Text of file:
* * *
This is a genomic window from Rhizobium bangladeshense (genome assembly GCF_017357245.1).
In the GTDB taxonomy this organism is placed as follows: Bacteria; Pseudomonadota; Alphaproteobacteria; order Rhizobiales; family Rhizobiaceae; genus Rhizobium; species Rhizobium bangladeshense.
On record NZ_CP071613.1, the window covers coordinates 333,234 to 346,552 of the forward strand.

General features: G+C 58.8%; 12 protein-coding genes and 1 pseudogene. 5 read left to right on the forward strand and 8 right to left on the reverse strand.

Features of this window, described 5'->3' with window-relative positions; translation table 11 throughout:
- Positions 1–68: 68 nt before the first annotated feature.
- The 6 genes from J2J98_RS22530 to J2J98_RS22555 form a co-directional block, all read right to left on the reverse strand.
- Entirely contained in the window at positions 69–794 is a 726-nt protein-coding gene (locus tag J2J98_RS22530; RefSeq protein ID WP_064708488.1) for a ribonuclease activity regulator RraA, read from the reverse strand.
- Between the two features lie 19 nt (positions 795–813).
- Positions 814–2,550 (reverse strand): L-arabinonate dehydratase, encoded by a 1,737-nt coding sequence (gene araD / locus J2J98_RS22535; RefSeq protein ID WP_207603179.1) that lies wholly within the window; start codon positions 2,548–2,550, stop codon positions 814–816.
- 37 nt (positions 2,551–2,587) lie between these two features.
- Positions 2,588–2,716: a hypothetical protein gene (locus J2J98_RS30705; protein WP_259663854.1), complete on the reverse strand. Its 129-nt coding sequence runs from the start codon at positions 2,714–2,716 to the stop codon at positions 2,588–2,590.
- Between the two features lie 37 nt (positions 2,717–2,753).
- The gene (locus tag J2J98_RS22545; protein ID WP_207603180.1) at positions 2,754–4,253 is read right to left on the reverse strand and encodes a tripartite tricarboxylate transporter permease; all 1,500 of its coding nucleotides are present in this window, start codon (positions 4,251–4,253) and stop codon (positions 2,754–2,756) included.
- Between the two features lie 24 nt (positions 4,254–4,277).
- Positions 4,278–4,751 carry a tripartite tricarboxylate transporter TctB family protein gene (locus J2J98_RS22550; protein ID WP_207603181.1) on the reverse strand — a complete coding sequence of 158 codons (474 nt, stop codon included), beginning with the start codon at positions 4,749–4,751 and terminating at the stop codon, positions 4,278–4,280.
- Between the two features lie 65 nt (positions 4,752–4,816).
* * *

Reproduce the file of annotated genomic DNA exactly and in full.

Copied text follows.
This is a genomic window from Rhizobium bangladeshense (genome assembly GCF_017357245.1).
In the GTDB taxonomy this organism is placed as follows: Bacteria; Pseudomonadota; Alphaproteobacteria; order Rhizobiales; family Rhizobiaceae; genus Rhizobium; species Rhizobium bangladeshense.
On record NZ_CP071613.1, the window covers coordinates 333,234 to 346,552 of the forward strand.

General features: G+C 58.8%; 12 protein-coding genes and 1 pseudogene. 5 read left to right on the forward strand and 8 right to left on the reverse strand.

Features of this window, described 5'->3' with window-relative positions; translation table 11 throughout:
- Positions 1–68: 68 nt before the first annotated feature.
- The 6 genes from J2J98_RS22530 to J2J98_RS22555 form a co-directional block, all read right to left on the reverse strand.
- Entirely contained in the window at positions 69–794 is a 726-nt protein-coding gene (locus tag J2J98_RS22530; RefSeq protein ID WP_064708488.1) for a ribonuclease activity regulator RraA, read from the reverse strand.
- Between the two features lie 19 nt (positions 795–813).
- Positions 814–2,550 (reverse strand): L-arabinonate dehydratase, encoded by a 1,737-nt coding sequence (gene araD / locus J2J98_RS22535; RefSeq protein ID WP_207603179.1) that lies wholly within the window; start codon positions 2,548–2,550, stop codon positions 814–816.
- 37 nt (positions 2,551–2,587) lie between these two features.
- Positions 2,588–2,716: a hypothetical protein gene (locus J2J98_RS30705; protein WP_259663854.1), complete on the reverse strand. Its 129-nt coding sequence runs from the start codon at positions 2,714–2,716 to the stop codon at positions 2,588–2,590.
- Between the two features lie 37 nt (positions 2,717–2,753).
- The gene (locus tag J2J98_RS22545; protein ID WP_207603180.1) at positions 2,754–4,253 is read right to left on the reverse strand and encodes a tripartite tricarboxylate transporter permease; all 1,500 of its coding nucleotides are present in this window, start codon (positions 4,251–4,253) and stop codon (positions 2,754–2,756) included.
- Between the two features lie 24 nt (positions 4,254–4,277).
- Positions 4,278–4,751 carry a tripartite tricarboxylate transporter TctB family protein gene (locus J2J98_RS22550; protein ID WP_207603181.1) on the reverse strand — a complete coding sequence of 158 codons (474 nt, stop codon included), beginning with the start codon at positions 4,749–4,751 and terminating at the stop codon, positions 4,278–4,280.
- Between the two features lie 65 nt (positions 4,752–4,816).